News and insights from our Family Law team
The summer holidays are upon us but are your plans in order?
As the school holidays approach, many people are busy making last minute plans to get some much needed sun. However, whilst you may be a parent or a person with care of a child, do you have the legal right to take them away?
Many people, particularly parents, assume that they can lawfully take their child away on holiday. This is true if the holiday is to take place in the UK, but if you intended to take a child abroad, the position is not so straight forward. A child cannot be lawfully removed from the UK unless the individual intending to remove the child has secured the consent of all of those with parental responsibility for the child, or have previously obtained an Order from the Court. Parental Responsibility is defined in section 3(1) of the Children Act 1989 as:-
“All the rights, duties, powers, responsibilities and authority which by law a parent of a child has in relation to the child and his property.”
A biological mother will automatically have parental responsibility, unless this has been extinguished. A biological father will automatically acquire parental responsibility if he is married to the biological mother at birth, or he subsequently marries the mother. A biological father may also acquire parental responsibility in a number of other ways, as can third parties who are not the child’s biological parents.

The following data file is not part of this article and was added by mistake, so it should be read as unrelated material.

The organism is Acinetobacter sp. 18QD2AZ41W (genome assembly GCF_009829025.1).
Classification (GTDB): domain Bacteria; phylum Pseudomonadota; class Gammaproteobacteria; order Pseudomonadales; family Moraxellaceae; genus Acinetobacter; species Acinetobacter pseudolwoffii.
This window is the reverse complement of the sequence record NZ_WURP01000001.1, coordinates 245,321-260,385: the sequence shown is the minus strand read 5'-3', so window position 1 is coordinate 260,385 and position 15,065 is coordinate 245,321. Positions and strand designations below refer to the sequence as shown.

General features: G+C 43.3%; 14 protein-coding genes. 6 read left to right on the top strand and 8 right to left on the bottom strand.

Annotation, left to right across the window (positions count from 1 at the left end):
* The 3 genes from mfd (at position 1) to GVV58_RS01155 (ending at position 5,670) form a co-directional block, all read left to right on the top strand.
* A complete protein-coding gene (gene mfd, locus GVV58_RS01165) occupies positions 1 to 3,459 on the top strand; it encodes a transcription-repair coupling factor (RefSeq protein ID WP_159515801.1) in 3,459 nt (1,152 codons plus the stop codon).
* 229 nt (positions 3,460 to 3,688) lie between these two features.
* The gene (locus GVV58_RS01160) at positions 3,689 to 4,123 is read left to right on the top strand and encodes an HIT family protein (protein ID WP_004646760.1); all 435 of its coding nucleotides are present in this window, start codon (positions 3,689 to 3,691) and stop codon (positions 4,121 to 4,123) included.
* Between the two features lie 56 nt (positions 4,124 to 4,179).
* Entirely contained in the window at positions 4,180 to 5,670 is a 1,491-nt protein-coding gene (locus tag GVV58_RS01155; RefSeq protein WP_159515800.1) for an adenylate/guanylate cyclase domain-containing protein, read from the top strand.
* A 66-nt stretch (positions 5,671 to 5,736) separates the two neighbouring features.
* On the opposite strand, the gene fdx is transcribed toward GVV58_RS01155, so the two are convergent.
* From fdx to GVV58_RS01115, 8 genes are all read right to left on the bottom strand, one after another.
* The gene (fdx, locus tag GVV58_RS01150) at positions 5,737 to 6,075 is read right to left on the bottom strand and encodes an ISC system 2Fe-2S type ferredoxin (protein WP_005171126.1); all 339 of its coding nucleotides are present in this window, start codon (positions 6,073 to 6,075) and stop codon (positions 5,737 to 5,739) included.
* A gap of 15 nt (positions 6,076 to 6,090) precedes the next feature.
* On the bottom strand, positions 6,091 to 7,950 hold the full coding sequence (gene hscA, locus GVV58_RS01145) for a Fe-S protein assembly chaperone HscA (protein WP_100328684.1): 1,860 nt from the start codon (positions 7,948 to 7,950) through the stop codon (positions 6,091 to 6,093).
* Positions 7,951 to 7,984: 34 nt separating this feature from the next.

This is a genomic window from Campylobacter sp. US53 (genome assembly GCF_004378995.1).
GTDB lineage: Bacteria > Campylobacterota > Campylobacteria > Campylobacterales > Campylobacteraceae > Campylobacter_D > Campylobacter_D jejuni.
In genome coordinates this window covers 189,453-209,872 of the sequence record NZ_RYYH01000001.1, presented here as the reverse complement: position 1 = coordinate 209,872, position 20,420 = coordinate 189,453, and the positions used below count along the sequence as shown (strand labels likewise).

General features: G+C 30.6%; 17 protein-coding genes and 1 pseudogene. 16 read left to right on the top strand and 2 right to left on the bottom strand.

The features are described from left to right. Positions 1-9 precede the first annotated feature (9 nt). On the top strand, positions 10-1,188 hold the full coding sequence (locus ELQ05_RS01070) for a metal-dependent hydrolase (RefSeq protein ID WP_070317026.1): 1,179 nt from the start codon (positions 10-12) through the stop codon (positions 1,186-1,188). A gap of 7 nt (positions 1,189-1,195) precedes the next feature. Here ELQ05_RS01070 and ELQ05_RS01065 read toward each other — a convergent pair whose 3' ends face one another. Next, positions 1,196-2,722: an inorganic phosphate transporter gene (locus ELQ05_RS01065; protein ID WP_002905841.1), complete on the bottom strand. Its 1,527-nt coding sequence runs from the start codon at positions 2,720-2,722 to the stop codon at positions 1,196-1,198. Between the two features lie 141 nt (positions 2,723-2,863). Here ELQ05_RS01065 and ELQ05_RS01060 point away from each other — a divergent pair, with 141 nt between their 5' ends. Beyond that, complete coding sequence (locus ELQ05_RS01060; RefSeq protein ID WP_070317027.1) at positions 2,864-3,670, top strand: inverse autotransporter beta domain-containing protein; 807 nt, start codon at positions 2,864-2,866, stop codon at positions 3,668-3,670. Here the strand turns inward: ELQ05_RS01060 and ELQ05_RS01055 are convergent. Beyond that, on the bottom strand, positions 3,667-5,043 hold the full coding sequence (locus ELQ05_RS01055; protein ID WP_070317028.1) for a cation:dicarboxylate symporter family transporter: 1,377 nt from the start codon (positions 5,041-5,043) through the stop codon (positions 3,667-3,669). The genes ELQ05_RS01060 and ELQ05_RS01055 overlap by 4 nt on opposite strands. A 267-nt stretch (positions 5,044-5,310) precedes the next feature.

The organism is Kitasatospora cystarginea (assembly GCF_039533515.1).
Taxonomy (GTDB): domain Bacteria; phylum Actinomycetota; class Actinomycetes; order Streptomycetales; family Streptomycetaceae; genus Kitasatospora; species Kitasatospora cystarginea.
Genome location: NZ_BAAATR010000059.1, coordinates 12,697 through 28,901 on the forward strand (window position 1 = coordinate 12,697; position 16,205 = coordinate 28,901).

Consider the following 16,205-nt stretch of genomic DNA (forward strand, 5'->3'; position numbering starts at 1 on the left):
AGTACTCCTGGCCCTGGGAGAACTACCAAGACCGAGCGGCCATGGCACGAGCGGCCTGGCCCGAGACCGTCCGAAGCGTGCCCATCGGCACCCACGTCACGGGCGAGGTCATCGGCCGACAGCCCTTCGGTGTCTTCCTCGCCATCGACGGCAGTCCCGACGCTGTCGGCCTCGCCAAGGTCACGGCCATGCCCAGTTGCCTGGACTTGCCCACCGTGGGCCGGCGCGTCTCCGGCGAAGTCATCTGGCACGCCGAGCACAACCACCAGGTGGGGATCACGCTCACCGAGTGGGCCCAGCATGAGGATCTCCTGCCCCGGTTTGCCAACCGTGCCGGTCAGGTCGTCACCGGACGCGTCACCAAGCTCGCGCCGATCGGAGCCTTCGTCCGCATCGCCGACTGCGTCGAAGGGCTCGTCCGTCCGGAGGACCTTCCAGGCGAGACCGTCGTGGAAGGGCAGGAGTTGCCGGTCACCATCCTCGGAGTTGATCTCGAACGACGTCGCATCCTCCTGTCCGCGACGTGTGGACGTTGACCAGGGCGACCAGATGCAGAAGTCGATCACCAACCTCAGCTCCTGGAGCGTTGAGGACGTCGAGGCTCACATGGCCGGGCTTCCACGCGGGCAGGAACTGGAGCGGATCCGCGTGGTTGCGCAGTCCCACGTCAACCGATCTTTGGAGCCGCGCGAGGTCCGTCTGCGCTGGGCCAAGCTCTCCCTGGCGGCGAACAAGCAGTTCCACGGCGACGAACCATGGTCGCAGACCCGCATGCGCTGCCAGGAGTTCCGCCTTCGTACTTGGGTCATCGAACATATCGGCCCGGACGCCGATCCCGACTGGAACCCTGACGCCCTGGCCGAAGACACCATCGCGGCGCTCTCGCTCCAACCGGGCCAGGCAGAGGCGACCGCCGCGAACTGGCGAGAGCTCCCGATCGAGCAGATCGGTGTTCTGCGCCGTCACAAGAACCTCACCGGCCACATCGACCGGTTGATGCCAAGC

It is important to know where you stand because if you remove a child from the UK, without the permission of those with parental responsibility, then you are at risk of committing a criminal offence under the Children Act 1984.
This issue commonly arises between separated parents, where one parent refuses to consent to any planned/proposed trip by the other parent. In such cases, there are a number of options available to the parent proposing the holiday to include making an application to the Court for a Child Arrangements Order and/or a Specific Issue Order. If a Child Arrangements Order is made, which provides for a child to live with a parent, that parent does not need to secure the permission of the other parent/person with care, so long as any holiday is for no longer than one month.
For many, this may not be an issue. However, for some, you may be wise to seek advice on parental responsibility and your ability to remove your child from the UK so that you know where you stand legally.